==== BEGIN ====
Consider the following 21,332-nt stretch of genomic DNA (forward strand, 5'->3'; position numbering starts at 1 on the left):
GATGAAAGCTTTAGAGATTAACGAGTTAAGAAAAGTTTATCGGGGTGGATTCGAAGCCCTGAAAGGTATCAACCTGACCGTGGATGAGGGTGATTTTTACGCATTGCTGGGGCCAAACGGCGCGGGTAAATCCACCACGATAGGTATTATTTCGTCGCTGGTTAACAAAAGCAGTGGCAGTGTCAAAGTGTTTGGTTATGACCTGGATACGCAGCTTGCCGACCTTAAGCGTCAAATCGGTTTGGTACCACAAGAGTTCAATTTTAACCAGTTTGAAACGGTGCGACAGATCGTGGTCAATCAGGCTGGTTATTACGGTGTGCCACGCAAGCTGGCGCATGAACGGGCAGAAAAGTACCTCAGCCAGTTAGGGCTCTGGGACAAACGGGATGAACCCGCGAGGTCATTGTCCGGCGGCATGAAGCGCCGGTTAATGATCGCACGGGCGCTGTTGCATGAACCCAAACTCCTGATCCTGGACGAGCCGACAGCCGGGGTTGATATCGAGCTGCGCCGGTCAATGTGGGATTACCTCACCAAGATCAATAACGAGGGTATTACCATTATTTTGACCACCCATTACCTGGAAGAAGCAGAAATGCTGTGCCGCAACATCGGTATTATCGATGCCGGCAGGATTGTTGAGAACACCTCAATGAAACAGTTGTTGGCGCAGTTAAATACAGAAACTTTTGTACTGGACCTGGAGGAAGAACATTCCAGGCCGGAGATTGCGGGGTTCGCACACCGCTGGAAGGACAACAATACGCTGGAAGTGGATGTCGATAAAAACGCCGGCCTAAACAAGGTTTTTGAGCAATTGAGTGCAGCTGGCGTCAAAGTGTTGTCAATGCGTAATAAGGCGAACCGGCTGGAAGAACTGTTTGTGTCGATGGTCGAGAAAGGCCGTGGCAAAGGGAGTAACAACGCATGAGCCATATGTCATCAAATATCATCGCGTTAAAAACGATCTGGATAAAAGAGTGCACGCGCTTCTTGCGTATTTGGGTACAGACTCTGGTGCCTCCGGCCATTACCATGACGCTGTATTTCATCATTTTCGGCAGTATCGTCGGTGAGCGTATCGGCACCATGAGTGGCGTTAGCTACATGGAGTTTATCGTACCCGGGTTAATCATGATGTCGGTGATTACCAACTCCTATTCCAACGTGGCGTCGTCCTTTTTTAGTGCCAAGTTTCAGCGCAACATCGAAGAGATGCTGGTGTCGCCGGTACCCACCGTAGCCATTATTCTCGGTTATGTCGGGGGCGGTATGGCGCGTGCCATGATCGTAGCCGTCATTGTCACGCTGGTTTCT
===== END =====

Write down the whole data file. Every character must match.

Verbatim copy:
Consider the following 21,332-nt stretch of genomic DNA (forward strand, 5'->3'; position numbering starts at 1 on the left):
GATGAAAGCTTTAGAGATTAACGAGTTAAGAAAAGTTTATCGGGGTGGATTCGAAGCCCTGAAAGGTATCAACCTGACCGTGGATGAGGGTGATTTTTACGCATTGCTGGGGCCAAACGGCGCGGGTAAATCCACCACGATAGGTATTATTTCGTCGCTGGTTAACAAAAGCAGTGGCAGTGTCAAAGTGTTTGGTTATGACCTGGATACGCAGCTTGCCGACCTTAAGCGTCAAATCGGTTTGGTACCACAAGAGTTCAATTTTAACCAGTTTGAAACGGTGCGACAGATCGTGGTCAATCAGGCTGGTTATTACGGTGTGCCACGCAAGCTGGCGCATGAACGGGCAGAAAAGTACCTCAGCCAGTTAGGGCTCTGGGACAAACGGGATGAACCCGCGAGGTCATTGTCCGGCGGCATGAAGCGCCGGTTAATGATCGCACGGGCGCTGTTGCATGAACCCAAACTCCTGATCCTGGACGAGCCGACAGCCGGGGTTGATATCGAGCTGCGCCGGTCAATGTGGGATTACCTCACCAAGATCAATAACGAGGGTATTACCATTATTTTGACCACCCATTACCTGGAAGAAGCAGAAATGCTGTGCCGCAACATCGGTATTATCGATGCCGGCAGGATTGTTGAGAACACCTCAATGAAACAGTTGTTGGCGCAGTTAAATACAGAAACTTTTGTACTGGACCTGGAGGAAGAACATTCCAGGCCGGAGATTGCGGGGTTCGCACACCGCTGGAAGGACAACAATACGCTGGAAGTGGATGTCGATAAAAACGCCGGCCTAAACAAGGTTTTTGAGCAATTGAGTGCAGCTGGCGTCAAAGTGTTGTCAATGCGTAATAAGGCGAACCGGCTGGAAGAACTGTTTGTGTCGATGGTCGAGAAAGGCCGTGGCAAAGGGAGTAACAACGCATGAGCCATATGTCATCAAATATCATCGCGTTAAAAACGATCTGGATAAAAGAGTGCACGCGCTTCTTGCGTATTTGGGTACAGACTCTGGTGCCTCCGGCCATTACCATGACGCTGTATTTCATCATTTTCGGCAGTATCGTCGGTGAGCGTATCGGCACCATGAGTGGCGTTAGCTACATGGAGTTTATCGTACCCGGGTTAATCATGATGTCGGTGATTACCAACTCCTATTCCAACGTGGCGTCGTCCTTTTTTAGTGCCAAGTTTCAGCGCAACATCGAAGAGATGCTGGTGTCGCCGGTACCCACCGTAGCCATTATTCTCGGTTATGTCGGGGGCGGTATGGCGCGTGCCATGATCGTAGCCGTCATTGTCACGCTGGTTTCT